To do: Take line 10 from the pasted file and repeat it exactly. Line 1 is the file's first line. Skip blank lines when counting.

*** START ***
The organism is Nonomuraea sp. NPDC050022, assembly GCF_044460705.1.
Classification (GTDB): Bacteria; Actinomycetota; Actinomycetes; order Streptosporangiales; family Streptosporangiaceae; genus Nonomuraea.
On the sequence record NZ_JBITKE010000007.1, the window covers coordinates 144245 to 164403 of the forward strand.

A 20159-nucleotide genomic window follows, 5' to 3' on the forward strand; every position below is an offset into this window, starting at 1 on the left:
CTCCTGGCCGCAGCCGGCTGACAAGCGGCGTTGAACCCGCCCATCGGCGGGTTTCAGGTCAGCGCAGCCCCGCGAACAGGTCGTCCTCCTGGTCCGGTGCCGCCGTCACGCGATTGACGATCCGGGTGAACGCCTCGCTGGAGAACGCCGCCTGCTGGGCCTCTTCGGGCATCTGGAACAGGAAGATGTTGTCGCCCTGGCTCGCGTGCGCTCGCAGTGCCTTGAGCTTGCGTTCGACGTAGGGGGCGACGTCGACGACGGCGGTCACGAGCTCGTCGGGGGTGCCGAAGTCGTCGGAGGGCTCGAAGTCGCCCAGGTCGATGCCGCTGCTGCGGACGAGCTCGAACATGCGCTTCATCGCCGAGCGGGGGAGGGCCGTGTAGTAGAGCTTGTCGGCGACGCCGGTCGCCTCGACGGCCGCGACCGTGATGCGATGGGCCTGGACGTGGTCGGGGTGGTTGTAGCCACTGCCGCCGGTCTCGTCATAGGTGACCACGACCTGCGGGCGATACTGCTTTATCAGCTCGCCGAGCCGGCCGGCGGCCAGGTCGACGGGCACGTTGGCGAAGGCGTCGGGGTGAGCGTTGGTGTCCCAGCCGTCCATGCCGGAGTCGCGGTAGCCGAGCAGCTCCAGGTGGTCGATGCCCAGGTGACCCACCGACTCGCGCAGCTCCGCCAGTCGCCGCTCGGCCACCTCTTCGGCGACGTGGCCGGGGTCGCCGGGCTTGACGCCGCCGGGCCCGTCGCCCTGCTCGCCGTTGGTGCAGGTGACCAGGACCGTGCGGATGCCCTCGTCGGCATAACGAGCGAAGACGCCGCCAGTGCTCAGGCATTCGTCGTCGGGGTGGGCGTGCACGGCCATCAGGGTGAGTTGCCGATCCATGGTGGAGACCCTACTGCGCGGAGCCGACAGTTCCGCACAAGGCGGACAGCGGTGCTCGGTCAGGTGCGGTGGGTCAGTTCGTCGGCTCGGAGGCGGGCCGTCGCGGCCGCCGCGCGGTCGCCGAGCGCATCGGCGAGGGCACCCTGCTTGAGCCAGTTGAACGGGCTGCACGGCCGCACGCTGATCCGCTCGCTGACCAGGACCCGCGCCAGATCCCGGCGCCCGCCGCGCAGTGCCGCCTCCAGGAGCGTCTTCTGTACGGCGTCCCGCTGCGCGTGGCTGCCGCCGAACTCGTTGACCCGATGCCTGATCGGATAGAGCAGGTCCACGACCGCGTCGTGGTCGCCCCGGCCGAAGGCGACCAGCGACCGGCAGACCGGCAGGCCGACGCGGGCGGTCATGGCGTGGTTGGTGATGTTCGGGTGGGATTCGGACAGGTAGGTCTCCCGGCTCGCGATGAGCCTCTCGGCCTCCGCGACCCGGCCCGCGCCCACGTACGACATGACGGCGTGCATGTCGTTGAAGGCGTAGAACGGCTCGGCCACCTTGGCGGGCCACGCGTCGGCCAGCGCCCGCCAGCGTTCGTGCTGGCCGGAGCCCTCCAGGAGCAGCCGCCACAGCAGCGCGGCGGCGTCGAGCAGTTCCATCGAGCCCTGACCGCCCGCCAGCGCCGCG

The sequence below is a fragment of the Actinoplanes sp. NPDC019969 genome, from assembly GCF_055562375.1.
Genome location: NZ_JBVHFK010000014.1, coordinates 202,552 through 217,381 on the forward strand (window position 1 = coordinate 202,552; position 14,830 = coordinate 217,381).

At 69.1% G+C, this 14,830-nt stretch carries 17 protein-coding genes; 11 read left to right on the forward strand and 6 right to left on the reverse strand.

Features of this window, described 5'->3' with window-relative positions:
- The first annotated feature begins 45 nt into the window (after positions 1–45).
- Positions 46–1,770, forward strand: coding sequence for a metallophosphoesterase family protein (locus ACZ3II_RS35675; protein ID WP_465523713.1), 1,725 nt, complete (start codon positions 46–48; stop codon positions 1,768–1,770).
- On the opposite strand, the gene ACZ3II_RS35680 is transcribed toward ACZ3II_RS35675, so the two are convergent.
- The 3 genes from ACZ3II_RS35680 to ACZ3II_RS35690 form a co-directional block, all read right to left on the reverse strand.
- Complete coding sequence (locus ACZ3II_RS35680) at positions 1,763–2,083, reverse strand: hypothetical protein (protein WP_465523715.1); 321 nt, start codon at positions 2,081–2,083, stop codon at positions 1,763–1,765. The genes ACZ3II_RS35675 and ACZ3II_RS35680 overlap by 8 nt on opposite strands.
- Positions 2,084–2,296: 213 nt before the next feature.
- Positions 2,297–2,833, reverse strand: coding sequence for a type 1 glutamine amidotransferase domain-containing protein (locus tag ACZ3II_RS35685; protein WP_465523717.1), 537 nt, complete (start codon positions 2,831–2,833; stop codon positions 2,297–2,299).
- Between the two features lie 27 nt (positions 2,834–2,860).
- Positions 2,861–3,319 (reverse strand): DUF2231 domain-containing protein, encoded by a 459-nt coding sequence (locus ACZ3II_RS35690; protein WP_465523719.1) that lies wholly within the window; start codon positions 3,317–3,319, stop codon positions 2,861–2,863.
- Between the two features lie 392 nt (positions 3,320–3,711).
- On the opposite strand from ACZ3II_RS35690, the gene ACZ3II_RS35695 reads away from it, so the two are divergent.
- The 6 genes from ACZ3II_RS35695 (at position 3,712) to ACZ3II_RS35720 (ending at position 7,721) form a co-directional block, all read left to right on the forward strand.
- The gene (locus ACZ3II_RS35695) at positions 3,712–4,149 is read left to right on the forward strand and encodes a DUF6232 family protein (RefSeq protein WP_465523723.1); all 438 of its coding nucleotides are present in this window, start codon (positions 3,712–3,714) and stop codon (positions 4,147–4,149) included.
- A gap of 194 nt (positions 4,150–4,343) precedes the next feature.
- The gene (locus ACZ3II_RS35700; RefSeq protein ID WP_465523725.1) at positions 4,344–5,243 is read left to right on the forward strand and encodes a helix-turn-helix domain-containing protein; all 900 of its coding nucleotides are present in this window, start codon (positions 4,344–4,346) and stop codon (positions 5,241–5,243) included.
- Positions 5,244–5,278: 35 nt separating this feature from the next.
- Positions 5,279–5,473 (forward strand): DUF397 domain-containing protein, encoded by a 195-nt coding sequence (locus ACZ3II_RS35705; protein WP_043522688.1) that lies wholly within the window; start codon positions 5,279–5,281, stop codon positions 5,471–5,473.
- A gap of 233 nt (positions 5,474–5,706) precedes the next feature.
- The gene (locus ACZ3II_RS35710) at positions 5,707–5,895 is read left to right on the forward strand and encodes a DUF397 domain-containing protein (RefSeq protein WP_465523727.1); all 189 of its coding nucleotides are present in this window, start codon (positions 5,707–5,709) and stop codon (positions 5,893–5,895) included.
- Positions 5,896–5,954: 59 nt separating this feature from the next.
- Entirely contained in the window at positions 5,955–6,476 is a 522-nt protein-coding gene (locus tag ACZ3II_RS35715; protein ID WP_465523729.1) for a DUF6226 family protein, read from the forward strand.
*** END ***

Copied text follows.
- The first annotated feature begins 45 nt into the window (after positions 1–45).